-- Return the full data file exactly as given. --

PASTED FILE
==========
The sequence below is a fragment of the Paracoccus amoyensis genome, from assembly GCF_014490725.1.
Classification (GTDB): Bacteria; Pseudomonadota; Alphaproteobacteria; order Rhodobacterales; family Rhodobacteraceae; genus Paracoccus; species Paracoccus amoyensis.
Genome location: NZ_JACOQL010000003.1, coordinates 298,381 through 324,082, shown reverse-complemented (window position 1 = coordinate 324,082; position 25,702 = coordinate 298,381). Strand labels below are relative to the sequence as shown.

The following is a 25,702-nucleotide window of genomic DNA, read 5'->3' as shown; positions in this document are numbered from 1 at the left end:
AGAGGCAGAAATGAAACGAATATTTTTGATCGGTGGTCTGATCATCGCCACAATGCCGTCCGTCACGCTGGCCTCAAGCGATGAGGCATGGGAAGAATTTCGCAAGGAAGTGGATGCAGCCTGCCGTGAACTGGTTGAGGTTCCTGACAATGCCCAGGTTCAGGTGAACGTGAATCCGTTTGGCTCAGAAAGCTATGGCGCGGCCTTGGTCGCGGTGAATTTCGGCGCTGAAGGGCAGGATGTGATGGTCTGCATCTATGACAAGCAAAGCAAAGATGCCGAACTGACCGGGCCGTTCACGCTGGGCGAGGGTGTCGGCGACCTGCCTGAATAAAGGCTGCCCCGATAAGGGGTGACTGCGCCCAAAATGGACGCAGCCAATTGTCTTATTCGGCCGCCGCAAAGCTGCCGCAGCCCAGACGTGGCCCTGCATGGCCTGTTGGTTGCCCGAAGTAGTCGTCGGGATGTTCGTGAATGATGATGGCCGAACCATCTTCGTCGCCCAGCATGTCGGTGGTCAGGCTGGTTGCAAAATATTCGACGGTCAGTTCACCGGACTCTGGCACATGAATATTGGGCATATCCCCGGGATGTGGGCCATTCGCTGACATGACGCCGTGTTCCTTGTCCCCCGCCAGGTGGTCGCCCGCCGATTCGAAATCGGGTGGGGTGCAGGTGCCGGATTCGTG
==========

The sequence below is a fragment of the Paracoccus amoyensis genome, from assembly GCF_014490725.1.
Classification (GTDB): Bacteria; Pseudomonadota; Alphaproteobacteria; order Rhodobacterales; family Rhodobacteraceae; genus Paracoccus; species Paracoccus amoyensis.
Genome location: NZ_JACOQL010000003.1, coordinates 298,381 through 324,082, shown reverse-complemented (window position 1 = coordinate 324,082; position 25,702 = coordinate 298,381). Strand labels below are relative to the sequence as shown.

The following is a 25,702-nucleotide window of genomic DNA, read 5'->3' as shown; positions in this document are numbered from 1 at the left end:
AGAGGCAGAAATGAAACGAATATTTTTGATCGGTGGTCTGATCATCGCCACAATGCCGTCCGTCACGCTGGCCTCAAGCGATGAGGCATGGGAAGAATTTCGCAAGGAAGTGGATGCAGCCTGCCGTGAACTGGTTGAGGTTCCTGACAATGCCCAGGTTCAGGTGAACGTGAATCCGTTTGGCTCAGAAAGCTATGGCGCGGCCTTGGTCGCGGTGAATTTCGGCGCTGAAGGGCAGGATGTGATGGTCTGCATCTATGACAAGCAAAGCAAAGATGCCGAACTGACCGGGCCGTTCACGCTGGGCGAGGGTGTCGGCGACCTGCCTGAATAAAGGCTGCCCCGATAAGGGGTGACTGCGCCCAAAATGGACGCAGCCAATTGTCTTATTCGGCCGCCGCAAAGCTGCCGCAGCCCAGACGTGGCCCTGCATGGCCTGTTGGTTGCCCGAAGTAGTCGTCGGGATGTTCGTGAATGATGATGGCCGAACCATCTTCGTCGCCCAGCATGTCGGTGGTCAGGCTGGTTGCAAAATATTCGACGGTCAGTTCACCGGACTCTGGCACATGAATATTGGGCATATCCCCGGGATGTGGGCCATTCGCTGACATGACGCCGTGTTCCTTGTCCCCCGCCAGGTGGTCGCCCGCCGATTCGAAATCGGGTGGGGTGCAGGTGCCGGATTCGTG